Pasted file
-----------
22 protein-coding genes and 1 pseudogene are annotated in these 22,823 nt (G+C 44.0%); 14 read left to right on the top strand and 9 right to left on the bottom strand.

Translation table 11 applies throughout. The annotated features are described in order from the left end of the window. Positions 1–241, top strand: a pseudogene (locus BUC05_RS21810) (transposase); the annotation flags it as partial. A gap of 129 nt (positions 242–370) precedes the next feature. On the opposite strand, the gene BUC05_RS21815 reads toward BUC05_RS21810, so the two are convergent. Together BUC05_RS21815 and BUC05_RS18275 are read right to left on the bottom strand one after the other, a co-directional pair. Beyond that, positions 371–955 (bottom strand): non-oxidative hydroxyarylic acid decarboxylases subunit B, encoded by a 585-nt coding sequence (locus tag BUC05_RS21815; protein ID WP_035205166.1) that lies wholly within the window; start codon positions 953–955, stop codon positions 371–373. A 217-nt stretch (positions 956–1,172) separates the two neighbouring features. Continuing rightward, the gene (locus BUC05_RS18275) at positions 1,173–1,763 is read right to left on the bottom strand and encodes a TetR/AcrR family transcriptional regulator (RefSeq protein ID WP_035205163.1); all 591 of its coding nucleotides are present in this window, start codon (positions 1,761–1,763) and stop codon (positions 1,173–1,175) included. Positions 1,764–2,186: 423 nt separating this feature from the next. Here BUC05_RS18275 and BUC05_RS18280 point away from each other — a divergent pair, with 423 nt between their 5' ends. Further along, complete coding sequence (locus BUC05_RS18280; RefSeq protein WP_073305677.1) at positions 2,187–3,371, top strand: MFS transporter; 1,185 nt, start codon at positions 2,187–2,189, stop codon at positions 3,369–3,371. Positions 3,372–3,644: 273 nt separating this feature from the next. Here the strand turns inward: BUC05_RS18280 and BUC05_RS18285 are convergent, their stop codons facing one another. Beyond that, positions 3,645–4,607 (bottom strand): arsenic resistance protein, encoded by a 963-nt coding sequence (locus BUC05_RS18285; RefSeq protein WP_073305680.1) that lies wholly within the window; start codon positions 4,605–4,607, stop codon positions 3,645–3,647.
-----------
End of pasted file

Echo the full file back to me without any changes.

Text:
22 protein-coding genes and 1 pseudogene are annotated in these 22,823 nt (G+C 44.0%); 14 read left to right on the top strand and 9 right to left on the bottom strand.

Translation table 11 applies throughout. The annotated features are described in order from the left end of the window. Positions 1–241, top strand: a pseudogene (locus BUC05_RS21810) (transposase); the annotation flags it as partial. A gap of 129 nt (positions 242–370) precedes the next feature. On the opposite strand, the gene BUC05_RS21815 reads toward BUC05_RS21810, so the two are convergent. Together BUC05_RS21815 and BUC05_RS18275 are read right to left on the bottom strand one after the other, a co-directional pair. Beyond that, positions 371–955 (bottom strand): non-oxidative hydroxyarylic acid decarboxylases subunit B, encoded by a 585-nt coding sequence (locus tag BUC05_RS21815; protein ID WP_035205166.1) that lies wholly within the window; start codon positions 953–955, stop codon positions 371–373. A 217-nt stretch (positions 956–1,172) separates the two neighbouring features. Continuing rightward, the gene (locus BUC05_RS18275) at positions 1,173–1,763 is read right to left on the bottom strand and encodes a TetR/AcrR family transcriptional regulator (RefSeq protein ID WP_035205163.1); all 591 of its coding nucleotides are present in this window, start codon (positions 1,761–1,763) and stop codon (positions 1,173–1,175) included. Positions 1,764–2,186: 423 nt separating this feature from the next. Here BUC05_RS18275 and BUC05_RS18280 point away from each other — a divergent pair, with 423 nt between their 5' ends. Further along, complete coding sequence (locus BUC05_RS18280; RefSeq protein WP_073305677.1) at positions 2,187–3,371, top strand: MFS transporter; 1,185 nt, start codon at positions 2,187–2,189, stop codon at positions 3,369–3,371. Positions 3,372–3,644: 273 nt separating this feature from the next. Here the strand turns inward: BUC05_RS18280 and BUC05_RS18285 are convergent, their stop codons facing one another. Beyond that, positions 3,645–4,607 (bottom strand): arsenic resistance protein, encoded by a 963-nt coding sequence (locus BUC05_RS18285; RefSeq protein WP_073305680.1) that lies wholly within the window; start codon positions 4,605–4,607, stop codon positions 3,645–3,647.